Sultan Qaboos University
College of Education
Instructional and Learning technologies
Comparative & Non-comparative
Submitted to: Dr. Alaa Sadik.
1. Hamed Al-Maqbali 68719
2. Saif Al-Talbi 68708
Comparing Student Learning and Attitudes
Type of study:
Perception and Performance study.
Renee Smith and Linda Palm
This study compared students in traditional and distance sections of PHIL
101: Introduction to Philosophy in terms of both objective learning outcomes
and student attitudes in the form of students' anticipated and perceived
learning and course satisfaction.
141 students who enrolled in Introduction to Philosophy during the fall
semester of 2005 or the spring semester of 2006 at Coastal Carolina
The technology used:
Traditional format VS distance format
The results of the study indicated that the traditional and distance students
did not differ significantly in their in performance on graded assignments, their
expectations for learning at the start of the course, their perception of what
they had learned at the end of the course, and their willingness to take
another philosophy course.
Distance students anticipated enjoying specific course activities more than
traditional students, but at the end of the semester, reported enjoyment of
these activities did not differ.
Students in the traditional classes, however, rated the lectures as more
interesting and rated the course, overall, as more enjoyable than students in
the distance classes. The implications of these findings for philosophy
instructors considering the use of the distance format are discussed.
Comparing the Impact of Two Different Designs for Online Discussion
This study compared two ways of designing the discussion forums in an online
class for teacher candidates. The purpose was to find out if requiring students to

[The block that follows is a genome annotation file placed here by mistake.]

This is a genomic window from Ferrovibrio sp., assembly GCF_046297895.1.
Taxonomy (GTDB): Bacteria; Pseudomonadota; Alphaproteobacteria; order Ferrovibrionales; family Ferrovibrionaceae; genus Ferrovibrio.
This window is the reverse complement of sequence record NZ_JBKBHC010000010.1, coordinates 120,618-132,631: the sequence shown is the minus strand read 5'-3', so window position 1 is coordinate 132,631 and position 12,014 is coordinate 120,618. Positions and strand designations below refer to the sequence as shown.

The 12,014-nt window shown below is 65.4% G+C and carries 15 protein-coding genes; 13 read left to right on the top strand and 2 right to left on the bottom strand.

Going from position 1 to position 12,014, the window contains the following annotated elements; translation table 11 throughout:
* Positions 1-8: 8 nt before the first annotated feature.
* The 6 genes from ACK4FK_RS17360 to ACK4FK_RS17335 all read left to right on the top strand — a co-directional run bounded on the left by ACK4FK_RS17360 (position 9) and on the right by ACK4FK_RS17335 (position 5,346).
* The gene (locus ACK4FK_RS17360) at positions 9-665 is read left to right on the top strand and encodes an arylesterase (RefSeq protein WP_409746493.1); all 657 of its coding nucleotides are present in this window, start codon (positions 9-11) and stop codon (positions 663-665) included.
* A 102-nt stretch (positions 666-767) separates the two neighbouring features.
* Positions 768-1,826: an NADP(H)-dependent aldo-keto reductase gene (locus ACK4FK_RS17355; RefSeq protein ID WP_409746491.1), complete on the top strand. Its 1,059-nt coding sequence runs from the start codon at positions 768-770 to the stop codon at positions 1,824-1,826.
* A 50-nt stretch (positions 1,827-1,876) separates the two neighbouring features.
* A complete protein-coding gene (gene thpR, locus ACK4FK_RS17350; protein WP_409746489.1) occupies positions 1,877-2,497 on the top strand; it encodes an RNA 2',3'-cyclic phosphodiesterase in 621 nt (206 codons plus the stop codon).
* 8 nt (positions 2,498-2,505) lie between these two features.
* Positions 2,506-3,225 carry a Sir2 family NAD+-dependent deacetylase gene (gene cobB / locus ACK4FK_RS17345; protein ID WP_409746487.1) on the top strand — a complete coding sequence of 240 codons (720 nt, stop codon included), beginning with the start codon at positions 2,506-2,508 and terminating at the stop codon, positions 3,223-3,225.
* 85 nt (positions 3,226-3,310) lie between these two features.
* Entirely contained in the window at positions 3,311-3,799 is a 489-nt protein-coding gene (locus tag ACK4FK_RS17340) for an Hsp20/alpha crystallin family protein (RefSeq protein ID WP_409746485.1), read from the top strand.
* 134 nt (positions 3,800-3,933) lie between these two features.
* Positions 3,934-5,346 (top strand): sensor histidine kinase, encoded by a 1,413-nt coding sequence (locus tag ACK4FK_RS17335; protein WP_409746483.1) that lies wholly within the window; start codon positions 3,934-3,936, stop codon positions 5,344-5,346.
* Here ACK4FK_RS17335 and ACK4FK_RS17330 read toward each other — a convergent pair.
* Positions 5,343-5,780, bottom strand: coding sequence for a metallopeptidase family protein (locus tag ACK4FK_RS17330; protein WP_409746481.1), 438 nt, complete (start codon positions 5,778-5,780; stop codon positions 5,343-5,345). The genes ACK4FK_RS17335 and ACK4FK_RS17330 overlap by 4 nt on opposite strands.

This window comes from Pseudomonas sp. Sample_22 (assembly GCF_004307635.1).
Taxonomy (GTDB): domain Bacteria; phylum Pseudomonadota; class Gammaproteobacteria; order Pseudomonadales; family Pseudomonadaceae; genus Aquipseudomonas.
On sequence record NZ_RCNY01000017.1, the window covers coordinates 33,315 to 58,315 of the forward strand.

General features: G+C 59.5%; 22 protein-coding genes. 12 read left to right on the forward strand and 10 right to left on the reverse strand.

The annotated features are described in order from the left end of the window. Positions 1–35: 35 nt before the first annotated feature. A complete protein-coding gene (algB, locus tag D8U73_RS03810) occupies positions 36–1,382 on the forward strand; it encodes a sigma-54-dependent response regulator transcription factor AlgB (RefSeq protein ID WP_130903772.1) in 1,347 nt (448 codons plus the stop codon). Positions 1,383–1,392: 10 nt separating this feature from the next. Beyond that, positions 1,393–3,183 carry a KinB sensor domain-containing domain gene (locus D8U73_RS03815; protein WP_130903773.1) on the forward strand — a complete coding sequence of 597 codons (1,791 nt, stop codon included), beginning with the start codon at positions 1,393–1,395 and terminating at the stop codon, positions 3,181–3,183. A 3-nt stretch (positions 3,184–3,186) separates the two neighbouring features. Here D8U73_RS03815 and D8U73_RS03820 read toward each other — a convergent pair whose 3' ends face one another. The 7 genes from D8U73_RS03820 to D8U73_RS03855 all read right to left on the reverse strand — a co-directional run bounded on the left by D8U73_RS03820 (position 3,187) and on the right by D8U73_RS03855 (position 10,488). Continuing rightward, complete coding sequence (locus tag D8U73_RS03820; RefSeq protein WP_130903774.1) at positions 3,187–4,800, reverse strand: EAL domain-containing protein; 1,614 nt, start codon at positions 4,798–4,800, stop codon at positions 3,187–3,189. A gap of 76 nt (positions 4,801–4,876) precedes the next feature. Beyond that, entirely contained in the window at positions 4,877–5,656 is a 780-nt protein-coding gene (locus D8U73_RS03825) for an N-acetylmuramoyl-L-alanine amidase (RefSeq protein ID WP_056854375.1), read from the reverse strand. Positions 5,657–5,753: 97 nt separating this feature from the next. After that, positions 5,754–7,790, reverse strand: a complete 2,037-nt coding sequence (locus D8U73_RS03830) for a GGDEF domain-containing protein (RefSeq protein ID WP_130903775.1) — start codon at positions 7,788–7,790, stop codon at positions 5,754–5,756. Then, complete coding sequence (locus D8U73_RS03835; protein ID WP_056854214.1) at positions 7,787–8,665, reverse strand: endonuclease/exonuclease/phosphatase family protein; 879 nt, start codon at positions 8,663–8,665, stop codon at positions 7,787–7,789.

respond to one another with little intervention from the instructor would lead to
increased student participation and more significant student learning, as
compared to a design that required students to directly respond to the original
discussion topic followed by an instructor response.
Students of University of Central Missouri in Warrensburg located 35 miles from
suburban Kansas City in USA.
The technology used:
This study examined the impact of two different designs of online discussion on
student participation in the discussions and the type of learning that was
The results showed that when students were given an opportunity to respond to
each other with the instructor mostly absent in the discussion process until the
end of the discussions, they would visit the discussion forums more frequently.
They were also more likely to pose follow-up questions for their classmates and
engage in meaningful inquires. On the other hand, when the instructor posted
frequently in the discussion forums, students would respond to him instead of
their peers, and the discussions were seldom carried forth in much depth.
1. Smith and Palm, Renee and Linda. (2010). Comparing Student
Learning and Attitudes. 13th January.
2. Yao, Yuankun.Comparing the Impact of Two Different
Designs for Online Discussion.